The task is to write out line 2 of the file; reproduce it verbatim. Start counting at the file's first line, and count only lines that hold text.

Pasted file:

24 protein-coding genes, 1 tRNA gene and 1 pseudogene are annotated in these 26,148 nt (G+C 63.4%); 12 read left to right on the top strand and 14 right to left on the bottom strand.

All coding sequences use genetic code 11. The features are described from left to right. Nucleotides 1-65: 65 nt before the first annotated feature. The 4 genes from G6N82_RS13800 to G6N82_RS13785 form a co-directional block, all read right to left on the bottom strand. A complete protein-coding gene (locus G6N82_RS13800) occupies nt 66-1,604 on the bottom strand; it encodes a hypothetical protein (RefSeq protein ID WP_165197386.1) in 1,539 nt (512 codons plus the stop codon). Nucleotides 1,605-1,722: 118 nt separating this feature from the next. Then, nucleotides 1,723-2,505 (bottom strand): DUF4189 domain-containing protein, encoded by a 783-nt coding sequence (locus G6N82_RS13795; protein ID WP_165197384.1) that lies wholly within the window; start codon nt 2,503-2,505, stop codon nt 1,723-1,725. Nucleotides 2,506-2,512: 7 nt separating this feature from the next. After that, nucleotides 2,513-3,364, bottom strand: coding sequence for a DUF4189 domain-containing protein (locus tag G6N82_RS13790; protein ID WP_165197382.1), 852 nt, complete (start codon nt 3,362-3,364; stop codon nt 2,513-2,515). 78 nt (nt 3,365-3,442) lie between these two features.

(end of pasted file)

All coding sequences use genetic code 11. The features are described from left to right. Nucleotides 1-65: 65 nt before the first annotated feature. The 4 genes from G6N82_RS13800 to G6N82_RS13785 form a co-directional block, all read right to left on the bottom strand. A complete protein-coding gene (locus G6N82_RS13800) occupies nt 66-1,604 on the bottom strand; it encodes a hypothetical protein (RefSeq protein ID WP_165197386.1) in 1,539 nt (512 codons plus the stop codon). Nucleotides 1,605-1,722: 118 nt separating this feature from the next. Then, nucleotides 1,723-2,505 (bottom strand): DUF4189 domain-containing protein, encoded by a 783-nt coding sequence (locus G6N82_RS13795; protein ID WP_165197384.1) that lies wholly within the window; start codon nt 2,503-2,505, stop codon nt 1,723-1,725. Nucleotides 2,506-2,512: 7 nt separating this feature from the next. After that, nucleotides 2,513-3,364, bottom strand: coding sequence for a DUF4189 domain-containing protein (locus tag G6N82_RS13790; protein ID WP_165197382.1), 852 nt, complete (start codon nt 3,362-3,364; stop codon nt 2,513-2,515). 78 nt (nt 3,365-3,442) lie between these two features.